The flaky cream cheese pie crust is ideal for this tart because of its mellow, buttery flavor and its texture, which is slightly softer than the Basic Flaky Pie Crust, but the flaky pie crust or one of its variations can be substituted. For the crispiest, flakiest effect of all, puff pastry is your dough.

Flaky Cream Cheese Pie Crust

This is my favorite pie crust. It took several years and over fifty tries to get it just right and is the soul of this book. It is unlike any other cream cheese pie crust because, in addition to being tender, it is also flaky. In fact, it is very similar in texture to Basic Flaky Pie Crust -- almost as flaky but a little softer and more tender, and it browns more when baked, resulting in a rich golden color. The addition of cream cheese makes it even easier to prepare than basic flaky pie crust because you never have to guess at how much water to add, and it gives it a flavor so delicious it is great to eat just by itself without filling! It is well worth purchasing or making pastry flour, as it will result in a more tender crust.

Pastry for a 12- to 14-inch free-form tart
Makes: 14.3 ounces/406 grams

8 tablespoons unsalted butter, cold (6 ounces/170 grams)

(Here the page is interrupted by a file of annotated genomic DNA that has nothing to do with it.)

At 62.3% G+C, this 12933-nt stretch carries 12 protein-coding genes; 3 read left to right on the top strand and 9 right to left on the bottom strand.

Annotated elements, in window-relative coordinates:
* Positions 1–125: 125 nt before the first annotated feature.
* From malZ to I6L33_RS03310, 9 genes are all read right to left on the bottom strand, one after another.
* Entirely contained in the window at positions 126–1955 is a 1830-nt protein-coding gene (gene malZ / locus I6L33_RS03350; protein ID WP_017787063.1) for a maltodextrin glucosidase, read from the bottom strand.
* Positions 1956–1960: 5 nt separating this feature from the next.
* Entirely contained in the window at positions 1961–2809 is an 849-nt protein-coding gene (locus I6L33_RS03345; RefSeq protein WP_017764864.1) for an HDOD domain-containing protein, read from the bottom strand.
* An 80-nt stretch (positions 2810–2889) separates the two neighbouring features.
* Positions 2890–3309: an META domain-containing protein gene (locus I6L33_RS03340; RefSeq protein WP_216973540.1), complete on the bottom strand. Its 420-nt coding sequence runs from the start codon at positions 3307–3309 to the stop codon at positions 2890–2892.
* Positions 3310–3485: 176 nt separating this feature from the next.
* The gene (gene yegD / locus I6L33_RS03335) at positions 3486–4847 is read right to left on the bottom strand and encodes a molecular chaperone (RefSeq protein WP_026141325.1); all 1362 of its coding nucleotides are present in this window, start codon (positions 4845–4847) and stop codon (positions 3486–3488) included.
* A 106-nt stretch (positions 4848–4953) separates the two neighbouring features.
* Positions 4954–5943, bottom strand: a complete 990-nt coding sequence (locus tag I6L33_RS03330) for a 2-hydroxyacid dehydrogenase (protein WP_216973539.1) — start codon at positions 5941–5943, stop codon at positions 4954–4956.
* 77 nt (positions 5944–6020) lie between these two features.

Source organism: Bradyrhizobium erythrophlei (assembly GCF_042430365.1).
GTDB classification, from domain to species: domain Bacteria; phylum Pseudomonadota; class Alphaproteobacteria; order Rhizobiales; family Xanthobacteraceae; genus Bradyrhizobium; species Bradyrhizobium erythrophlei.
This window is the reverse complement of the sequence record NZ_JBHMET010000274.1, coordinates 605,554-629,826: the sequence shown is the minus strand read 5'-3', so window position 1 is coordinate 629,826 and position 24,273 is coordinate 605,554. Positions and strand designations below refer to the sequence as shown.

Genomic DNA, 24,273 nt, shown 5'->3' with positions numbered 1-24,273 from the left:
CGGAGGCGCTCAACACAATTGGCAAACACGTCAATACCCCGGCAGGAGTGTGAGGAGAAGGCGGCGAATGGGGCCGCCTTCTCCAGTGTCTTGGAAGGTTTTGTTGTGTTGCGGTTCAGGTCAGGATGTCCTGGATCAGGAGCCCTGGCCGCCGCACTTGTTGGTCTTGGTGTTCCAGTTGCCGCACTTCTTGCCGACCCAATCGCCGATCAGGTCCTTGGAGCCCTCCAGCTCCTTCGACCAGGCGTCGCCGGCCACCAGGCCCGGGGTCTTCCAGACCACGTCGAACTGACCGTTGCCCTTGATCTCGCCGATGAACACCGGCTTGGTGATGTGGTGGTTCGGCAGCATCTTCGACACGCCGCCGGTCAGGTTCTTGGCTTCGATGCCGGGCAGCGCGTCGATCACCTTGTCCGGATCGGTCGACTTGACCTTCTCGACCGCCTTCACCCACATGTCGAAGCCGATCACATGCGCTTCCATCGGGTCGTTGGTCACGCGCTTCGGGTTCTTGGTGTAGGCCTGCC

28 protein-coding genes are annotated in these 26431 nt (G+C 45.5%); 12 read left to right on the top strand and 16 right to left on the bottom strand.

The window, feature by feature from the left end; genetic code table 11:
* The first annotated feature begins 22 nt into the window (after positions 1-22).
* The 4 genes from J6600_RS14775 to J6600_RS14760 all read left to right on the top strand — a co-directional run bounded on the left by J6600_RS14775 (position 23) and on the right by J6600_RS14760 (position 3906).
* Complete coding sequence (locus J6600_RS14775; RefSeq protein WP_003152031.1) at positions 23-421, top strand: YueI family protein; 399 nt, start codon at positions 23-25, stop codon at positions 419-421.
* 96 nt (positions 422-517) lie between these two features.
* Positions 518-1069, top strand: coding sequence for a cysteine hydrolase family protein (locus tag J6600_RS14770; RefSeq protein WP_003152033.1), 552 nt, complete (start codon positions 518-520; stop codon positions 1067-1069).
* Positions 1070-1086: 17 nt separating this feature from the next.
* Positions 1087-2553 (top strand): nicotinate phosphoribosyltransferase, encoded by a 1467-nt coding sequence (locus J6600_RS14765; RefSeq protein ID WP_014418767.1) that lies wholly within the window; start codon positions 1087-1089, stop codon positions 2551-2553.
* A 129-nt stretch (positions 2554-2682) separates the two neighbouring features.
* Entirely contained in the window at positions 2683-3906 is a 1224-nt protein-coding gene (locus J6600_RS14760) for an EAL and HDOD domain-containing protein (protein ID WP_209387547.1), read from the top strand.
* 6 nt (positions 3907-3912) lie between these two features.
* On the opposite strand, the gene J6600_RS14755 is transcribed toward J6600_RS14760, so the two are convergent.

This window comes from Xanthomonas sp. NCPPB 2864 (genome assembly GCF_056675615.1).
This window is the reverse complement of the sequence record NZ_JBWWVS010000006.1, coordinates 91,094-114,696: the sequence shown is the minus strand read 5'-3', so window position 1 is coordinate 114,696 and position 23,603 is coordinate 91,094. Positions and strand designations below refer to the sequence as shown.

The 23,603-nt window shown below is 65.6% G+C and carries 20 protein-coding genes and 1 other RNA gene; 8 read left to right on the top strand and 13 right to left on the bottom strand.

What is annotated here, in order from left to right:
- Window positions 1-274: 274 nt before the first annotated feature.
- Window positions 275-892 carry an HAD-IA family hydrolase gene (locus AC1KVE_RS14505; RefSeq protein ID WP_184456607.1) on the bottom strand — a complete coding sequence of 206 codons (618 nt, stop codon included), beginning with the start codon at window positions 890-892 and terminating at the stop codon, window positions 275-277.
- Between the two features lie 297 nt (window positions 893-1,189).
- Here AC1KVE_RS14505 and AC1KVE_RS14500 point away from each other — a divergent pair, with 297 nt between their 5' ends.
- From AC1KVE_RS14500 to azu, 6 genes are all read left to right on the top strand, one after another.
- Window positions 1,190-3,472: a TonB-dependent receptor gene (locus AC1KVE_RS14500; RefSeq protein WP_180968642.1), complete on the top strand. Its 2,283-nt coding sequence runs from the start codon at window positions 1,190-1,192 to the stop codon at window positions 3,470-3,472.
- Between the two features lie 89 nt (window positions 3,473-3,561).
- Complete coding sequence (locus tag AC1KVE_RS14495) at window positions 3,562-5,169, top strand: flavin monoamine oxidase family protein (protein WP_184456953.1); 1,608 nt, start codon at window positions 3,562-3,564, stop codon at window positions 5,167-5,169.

1-1/3 cups + 4 teaspoons pastry flour or 1-1/3 cups bleached all-purpose flour (dip and sweep method) (6.5 ounces/184 grams)
1/8 teaspoon salt
1/8 teaspoon baking powder
One 3-ounce package cream cheese, cold (3 ounces/85 grams)
1-1/2 tablespoons ice water (0.75 ounces/21 grams)
1-1/2 teaspoons cider vinegar (0.25 ounces/7 grams)

FOOD PROCESSOR METHOD

Cut the butter into small (about 3/4-inch) cubes. Wrap it in plastic wrap and freeze it until frozen solid, at least 30 minutes. Place the flour, salt, and baking powder in a reclosable gallon-size freezer bag and freeze for at least 30 minutes.

Place the flour mixture in a food processor with the metal blade and process for a few seconds to combine. Set the bag aside.

Cut the cream cheese into 3 or 4 pieces and add it to the flour. Process for about 20 seconds or until the mixture resembles coarse meal. Add the frozen butter cubes and pulse until none of the butter is larger than the size of a pea. (Toss with a fork to sea it better.) Remove the cover and add the water and vinegar. Pulse until most of the butter is reduced to the size of small peas. The mixture will be in particles and will not hold together. Spoon it into the plastic bag. (For a double-crust pie, it is easiest to divide the mixture in half at this point.)